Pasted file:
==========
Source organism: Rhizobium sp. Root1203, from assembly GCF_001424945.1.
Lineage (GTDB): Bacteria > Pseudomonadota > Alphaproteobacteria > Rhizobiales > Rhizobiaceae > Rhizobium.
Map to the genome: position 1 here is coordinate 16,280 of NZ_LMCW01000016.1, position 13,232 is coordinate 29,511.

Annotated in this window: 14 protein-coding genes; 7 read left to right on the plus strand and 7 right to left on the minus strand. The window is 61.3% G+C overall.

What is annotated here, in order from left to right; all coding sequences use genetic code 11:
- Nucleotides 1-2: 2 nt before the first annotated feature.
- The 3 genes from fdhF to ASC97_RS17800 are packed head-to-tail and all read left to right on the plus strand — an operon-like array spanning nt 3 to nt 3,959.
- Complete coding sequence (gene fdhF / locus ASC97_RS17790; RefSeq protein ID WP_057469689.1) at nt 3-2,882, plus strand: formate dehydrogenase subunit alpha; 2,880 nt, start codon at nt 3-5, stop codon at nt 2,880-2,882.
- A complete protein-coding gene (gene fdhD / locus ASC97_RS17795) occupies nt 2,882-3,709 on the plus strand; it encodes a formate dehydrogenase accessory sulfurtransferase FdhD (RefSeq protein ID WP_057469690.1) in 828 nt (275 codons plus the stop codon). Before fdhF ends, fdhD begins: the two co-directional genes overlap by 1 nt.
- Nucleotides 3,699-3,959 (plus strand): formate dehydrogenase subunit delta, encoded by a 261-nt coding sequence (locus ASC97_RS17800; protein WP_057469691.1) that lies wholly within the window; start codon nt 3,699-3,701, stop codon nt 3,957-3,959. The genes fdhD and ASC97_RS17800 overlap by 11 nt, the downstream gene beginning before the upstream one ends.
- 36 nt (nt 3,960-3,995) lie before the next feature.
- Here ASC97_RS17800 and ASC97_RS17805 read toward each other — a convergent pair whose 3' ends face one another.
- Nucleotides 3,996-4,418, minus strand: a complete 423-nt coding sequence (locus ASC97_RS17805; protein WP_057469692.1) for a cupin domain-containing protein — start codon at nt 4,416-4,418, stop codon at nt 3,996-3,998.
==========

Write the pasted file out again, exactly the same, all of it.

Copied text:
Source organism: Rhizobium sp. Root1203, from assembly GCF_001424945.1.
Lineage (GTDB): Bacteria > Pseudomonadota > Alphaproteobacteria > Rhizobiales > Rhizobiaceae > Rhizobium.
Map to the genome: position 1 here is coordinate 16,280 of NZ_LMCW01000016.1, position 13,232 is coordinate 29,511.

Annotated in this window: 14 protein-coding genes; 7 read left to right on the plus strand and 7 right to left on the minus strand. The window is 61.3% G+C overall.

What is annotated here, in order from left to right; all coding sequences use genetic code 11:
- Nucleotides 1-2: 2 nt before the first annotated feature.
- The 3 genes from fdhF to ASC97_RS17800 are packed head-to-tail and all read left to right on the plus strand — an operon-like array spanning nt 3 to nt 3,959.
- Complete coding sequence (gene fdhF / locus ASC97_RS17790; RefSeq protein ID WP_057469689.1) at nt 3-2,882, plus strand: formate dehydrogenase subunit alpha; 2,880 nt, start codon at nt 3-5, stop codon at nt 2,880-2,882.
- A complete protein-coding gene (gene fdhD / locus ASC97_RS17795) occupies nt 2,882-3,709 on the plus strand; it encodes a formate dehydrogenase accessory sulfurtransferase FdhD (RefSeq protein ID WP_057469690.1) in 828 nt (275 codons plus the stop codon). Before fdhF ends, fdhD begins: the two co-directional genes overlap by 1 nt.
- Nucleotides 3,699-3,959 (plus strand): formate dehydrogenase subunit delta, encoded by a 261-nt coding sequence (locus ASC97_RS17800; protein WP_057469691.1) that lies wholly within the window; start codon nt 3,699-3,701, stop codon nt 3,957-3,959. The genes fdhD and ASC97_RS17800 overlap by 11 nt, the downstream gene beginning before the upstream one ends.
- 36 nt (nt 3,960-3,995) lie before the next feature.
- Here ASC97_RS17800 and ASC97_RS17805 read toward each other — a convergent pair whose 3' ends face one another.
- Nucleotides 3,996-4,418, minus strand: a complete 423-nt coding sequence (locus ASC97_RS17805; protein WP_057469692.1) for a cupin domain-containing protein — start codon at nt 4,416-4,418, stop codon at nt 3,996-3,998.